Review: The Sun Also Rises by Ernest Hemingway

20 Books of Summer 2022: Book 7

Most of my affection for Ernest Hemingway’s writing comes from his short fiction. I remember being assigned “Hills Like White Elephants” in college. I read it quickly, too quickly, and was stunned when the in-class conversation turned to abortion. In my quest to finish my homework as fast as possible, I’d read past the topic discussed by the two main characters—the only thing happening in the story. The more we discussed it, the more the story opened up and the sparse, concise language conveyed more than I’d realized. When you come to admire an author for their concision, it doesn’t necessarily follow that you’ll like their full-length novels. When I picked up The Sun Also Rises, I was intrigued by the idea of more Hemingway. (The Frasier quote comes to mind: “Ah, but if less is more, just think of how much more more will be!”) read more

Review: Dune by Frank Herbert

20 Books of Summer 2022: Book 6

I’m split on how to feel about Frank Herbert’s Dune. I attempted to read it a few times over the years, but it never pulled me in. I only finished it now because I was impressed by the film. Arguably, the book ends on an even bigger cliffhanger, but I’m not curious enough about this world or its characters to read further. It’s a classic and I’m glad to have read it, but it wasn’t as entertaining or engaging as expected. read more

Review: A Wild Sheep Chase by Haruki Murakami

20 Books of Summer 2022: Book 5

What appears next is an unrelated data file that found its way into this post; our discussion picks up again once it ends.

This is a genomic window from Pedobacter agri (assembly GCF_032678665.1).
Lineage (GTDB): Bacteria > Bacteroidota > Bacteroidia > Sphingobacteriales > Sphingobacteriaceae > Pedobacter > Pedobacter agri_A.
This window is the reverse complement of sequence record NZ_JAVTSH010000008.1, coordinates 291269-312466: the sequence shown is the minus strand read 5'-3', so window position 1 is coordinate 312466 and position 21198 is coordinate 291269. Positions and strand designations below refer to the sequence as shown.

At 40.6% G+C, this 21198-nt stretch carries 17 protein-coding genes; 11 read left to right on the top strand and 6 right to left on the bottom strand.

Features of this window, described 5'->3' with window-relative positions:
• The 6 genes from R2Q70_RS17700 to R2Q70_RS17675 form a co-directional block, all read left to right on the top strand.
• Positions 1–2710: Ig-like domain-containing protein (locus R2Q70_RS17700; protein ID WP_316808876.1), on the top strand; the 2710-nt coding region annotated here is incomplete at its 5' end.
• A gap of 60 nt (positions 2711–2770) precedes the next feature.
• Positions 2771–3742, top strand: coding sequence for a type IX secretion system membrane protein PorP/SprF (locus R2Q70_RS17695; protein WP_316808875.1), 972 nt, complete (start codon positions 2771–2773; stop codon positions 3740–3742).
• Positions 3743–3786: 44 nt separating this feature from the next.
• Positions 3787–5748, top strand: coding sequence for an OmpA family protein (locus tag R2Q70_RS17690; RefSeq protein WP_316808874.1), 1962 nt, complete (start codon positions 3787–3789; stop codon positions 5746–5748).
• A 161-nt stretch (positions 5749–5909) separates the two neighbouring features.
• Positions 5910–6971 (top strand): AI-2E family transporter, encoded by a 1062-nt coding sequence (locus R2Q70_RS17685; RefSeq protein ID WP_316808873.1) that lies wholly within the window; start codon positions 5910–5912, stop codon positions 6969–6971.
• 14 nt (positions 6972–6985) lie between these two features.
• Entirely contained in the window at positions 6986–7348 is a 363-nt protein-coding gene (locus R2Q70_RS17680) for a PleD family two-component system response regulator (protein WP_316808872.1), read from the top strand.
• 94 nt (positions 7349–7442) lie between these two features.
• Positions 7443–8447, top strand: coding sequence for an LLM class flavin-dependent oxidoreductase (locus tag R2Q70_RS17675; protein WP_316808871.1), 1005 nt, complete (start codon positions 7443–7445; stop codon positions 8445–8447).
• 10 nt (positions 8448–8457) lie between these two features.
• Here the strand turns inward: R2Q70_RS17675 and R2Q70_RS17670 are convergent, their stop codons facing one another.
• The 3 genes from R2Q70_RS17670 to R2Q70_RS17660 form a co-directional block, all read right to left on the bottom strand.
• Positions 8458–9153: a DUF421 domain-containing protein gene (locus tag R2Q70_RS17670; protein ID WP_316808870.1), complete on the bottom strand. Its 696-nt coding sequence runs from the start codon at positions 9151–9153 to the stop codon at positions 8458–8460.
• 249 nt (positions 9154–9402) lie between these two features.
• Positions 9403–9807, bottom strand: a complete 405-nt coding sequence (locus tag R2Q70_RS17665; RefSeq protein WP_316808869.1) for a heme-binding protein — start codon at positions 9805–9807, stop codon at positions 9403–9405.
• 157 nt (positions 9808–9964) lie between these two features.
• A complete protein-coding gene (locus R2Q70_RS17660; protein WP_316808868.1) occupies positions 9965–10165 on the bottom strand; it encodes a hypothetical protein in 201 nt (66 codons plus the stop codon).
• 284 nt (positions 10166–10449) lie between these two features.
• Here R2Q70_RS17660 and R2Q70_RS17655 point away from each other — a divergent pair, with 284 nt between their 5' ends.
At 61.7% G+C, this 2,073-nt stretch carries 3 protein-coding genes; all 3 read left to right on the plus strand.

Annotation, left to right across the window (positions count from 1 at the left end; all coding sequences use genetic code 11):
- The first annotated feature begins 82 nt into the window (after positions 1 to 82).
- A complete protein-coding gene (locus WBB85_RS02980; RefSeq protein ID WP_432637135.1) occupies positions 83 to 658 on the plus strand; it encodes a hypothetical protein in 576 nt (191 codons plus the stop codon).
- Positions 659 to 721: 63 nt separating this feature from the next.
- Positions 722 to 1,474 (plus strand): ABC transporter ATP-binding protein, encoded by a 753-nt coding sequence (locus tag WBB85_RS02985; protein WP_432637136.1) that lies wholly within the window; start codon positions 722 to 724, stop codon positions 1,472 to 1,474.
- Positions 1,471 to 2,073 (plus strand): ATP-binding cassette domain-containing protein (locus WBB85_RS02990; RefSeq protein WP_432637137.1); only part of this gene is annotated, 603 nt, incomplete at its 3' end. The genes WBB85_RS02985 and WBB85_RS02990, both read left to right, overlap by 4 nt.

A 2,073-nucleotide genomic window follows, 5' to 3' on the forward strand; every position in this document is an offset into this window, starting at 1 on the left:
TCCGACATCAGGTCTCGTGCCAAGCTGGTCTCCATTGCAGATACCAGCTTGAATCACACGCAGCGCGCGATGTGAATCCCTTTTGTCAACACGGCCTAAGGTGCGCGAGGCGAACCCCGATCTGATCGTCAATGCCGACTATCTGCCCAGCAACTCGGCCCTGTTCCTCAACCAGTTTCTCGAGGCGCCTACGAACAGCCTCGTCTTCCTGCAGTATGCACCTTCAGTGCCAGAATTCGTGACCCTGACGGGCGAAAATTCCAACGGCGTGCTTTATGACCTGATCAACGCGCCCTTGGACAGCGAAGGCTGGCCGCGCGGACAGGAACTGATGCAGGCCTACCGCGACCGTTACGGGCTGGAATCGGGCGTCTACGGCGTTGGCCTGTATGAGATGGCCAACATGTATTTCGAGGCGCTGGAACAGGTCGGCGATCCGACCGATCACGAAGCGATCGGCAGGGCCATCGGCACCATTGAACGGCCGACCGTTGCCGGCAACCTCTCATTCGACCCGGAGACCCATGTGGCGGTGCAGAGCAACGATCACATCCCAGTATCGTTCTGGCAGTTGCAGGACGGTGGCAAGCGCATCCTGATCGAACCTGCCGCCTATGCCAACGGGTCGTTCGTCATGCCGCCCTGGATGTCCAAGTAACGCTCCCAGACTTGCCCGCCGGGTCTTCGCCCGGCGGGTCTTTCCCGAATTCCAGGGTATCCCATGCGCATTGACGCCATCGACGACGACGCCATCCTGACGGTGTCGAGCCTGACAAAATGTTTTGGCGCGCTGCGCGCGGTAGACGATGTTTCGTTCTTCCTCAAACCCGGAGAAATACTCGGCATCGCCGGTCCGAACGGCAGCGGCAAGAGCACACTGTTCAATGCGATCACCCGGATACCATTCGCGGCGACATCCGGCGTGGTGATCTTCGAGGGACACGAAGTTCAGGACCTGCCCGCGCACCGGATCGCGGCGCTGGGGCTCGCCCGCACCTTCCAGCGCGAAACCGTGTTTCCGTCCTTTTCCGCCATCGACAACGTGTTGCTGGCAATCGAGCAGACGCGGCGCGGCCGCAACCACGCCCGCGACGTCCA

A Wild Sheep Chase is the second book I’ve read by Haruki Murakami, and once again I’m struggling with a review. This book is considerably stranger than After Dark, even if it’s easier to summarize. A Wild Sheep Chase follows an unnamed narrator after he uses a friend’s photo in a print advertisement. This photo includes a sheep with a star on its back, and the star is soon noticed by people searching for this particular sheep. They hire the narrator for an all-expense-paid quest to find the sheep in a month’s time. Or else. read more

Review: The Song of Achilles by Madeline Miller

20 Books of Summer 2022: Book 4

This may be an unpopular opinion, but Madeline Miller’s The Song of Achilles is a lukewarm rehashing of The Iliad, devoid of the spark and creativity that Miller showed in Circe. As I wrote in that review, I enjoy retellings of myths. I don’t feel especially attached to any particular version, and new twists and angles on established characters are a fun way to keep old stories fresh. In Circe, the titular character is a side character from Homer’s Odyssey and Miller flipped the old narrative on its head: Circe becomes a main character with her own motives and passions and story arc. The Song of Achilles follows the same initial premise, this time with a side character from The Iliad, but the narrator, Patroclus, quickly becomes the least interesting character in his own story. read more